A Mysterious Dark Hole Has Appeared at the 'End of the World' in Siberia

A Mysterious Dark Hole Has Appeared at the 'End of the World' in Siberia

The news: Yes, there are still mysteries in this world — just take a look at this 250-foot wide gigantic pit that suddenly developed in northern Siberia. The likely culprit? Global warming.

The slightly-terrifying maw has emerged in the peninsula of Yamal, whose name roughly translates to "the end of the world" (yes, reality is stranger than fiction). According to the Siberian Times, an oil company's helicopter crew discovered the hole in this gas-rich region. It's located less than 20 miles from Russia's largest gas field, Bovanenkovo, and seems like an entrance to a massive cavern.


Wow. So how did this happen? The Sub-Arctic Scientific Research Centre's Anna Kurchatova speculates that a rapid accumulation of water, salt and gas triggered an enormous underground explosion, which created the maw. Siberian permafrost can be hundreds of meters thick and has generally stayed frozen for the last 11,000 years. But with global warming, deep Siberian permafrost that extends well under the surface has begun to thaw.

Gas locked into the ice might have then mixed with sand beneath the Siberian surface:Since the area used to be a sea, the sand was also loaded with large quantities of salt. The result was a volatile water, gas and salt mixture that accrued pressure until it violently exploded from the ground. Kurchatova compares it to popping the cork on a bottle of champagne.

Polar scientist Dr. Chris Fogwill told the Sydney Morning Herald that the pit could be the remains of a pingo, a block of solid ice that remains frozen for so long that it builds up a hill of soil cover. If the pingo melted, the result would be a big ol' hole in the ground.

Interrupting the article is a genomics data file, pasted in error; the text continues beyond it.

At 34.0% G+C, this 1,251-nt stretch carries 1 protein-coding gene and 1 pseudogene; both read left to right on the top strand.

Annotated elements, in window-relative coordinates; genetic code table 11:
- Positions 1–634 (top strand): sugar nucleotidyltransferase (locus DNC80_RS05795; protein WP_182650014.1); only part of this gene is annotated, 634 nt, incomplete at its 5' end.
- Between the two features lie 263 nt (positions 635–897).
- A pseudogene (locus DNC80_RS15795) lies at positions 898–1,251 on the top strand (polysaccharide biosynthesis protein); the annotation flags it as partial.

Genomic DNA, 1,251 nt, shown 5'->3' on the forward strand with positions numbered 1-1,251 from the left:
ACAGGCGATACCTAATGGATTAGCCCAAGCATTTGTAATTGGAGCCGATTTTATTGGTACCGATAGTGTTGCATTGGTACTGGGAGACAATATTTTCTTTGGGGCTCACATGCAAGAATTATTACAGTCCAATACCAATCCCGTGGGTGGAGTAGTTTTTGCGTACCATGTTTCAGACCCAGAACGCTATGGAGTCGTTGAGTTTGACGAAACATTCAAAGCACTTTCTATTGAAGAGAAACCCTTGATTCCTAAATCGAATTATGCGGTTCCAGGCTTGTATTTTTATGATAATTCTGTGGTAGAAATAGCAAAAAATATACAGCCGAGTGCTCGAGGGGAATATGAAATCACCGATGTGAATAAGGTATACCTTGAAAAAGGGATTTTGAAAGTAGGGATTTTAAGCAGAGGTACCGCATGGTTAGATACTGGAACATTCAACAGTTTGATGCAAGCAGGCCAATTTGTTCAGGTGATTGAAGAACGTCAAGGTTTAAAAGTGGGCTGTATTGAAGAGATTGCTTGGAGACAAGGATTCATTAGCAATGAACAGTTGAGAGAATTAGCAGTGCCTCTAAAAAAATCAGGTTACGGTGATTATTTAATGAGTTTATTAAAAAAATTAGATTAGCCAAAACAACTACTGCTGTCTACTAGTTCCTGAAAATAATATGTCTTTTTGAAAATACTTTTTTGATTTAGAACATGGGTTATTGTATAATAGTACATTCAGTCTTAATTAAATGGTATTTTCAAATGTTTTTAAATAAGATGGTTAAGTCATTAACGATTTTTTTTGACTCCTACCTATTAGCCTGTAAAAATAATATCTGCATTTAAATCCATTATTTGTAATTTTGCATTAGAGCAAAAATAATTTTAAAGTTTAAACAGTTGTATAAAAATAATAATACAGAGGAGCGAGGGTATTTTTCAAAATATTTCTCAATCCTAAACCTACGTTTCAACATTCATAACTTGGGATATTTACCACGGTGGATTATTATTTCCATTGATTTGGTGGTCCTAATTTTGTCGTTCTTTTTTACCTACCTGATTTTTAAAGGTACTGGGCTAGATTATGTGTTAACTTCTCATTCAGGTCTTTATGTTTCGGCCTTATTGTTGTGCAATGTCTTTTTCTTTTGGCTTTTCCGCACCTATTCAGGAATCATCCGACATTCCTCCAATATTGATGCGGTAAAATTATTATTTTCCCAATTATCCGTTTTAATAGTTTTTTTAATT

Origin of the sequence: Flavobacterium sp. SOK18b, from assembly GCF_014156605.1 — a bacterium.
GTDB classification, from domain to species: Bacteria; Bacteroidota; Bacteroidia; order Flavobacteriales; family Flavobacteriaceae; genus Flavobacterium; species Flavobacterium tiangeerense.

A team of Russian scientists reportedly arrived at the site on Wednesday to take samples from the hole and the surrounding soil, hopefully settling the debate surrounding the phenomenon.

Why you should care: Some climate scientists are concerned about melting Siberian permafrost. The release of large amounts of methane trapped in Russian ice could have an unpredictable effect on global temperatures and significantly add to the greenhouse effect. If it melts slowly, it will still contribute to global warming but have a more manageable impact on world temperatures.

Whether or not it's a harbinger of extreme global warming, it's still pretty damn cool.

No word on whether scientists have spotted MLB player Ozzie Smith, who disappeared into a similar hole in Springfield in 1992:


How much do you trust the information in this article?

Tom McKay

Tom is a staff writer at Mic, covering national politics, media, policing and the war on drugs. He is based in New York and can be reached at tmckay@mic.com.

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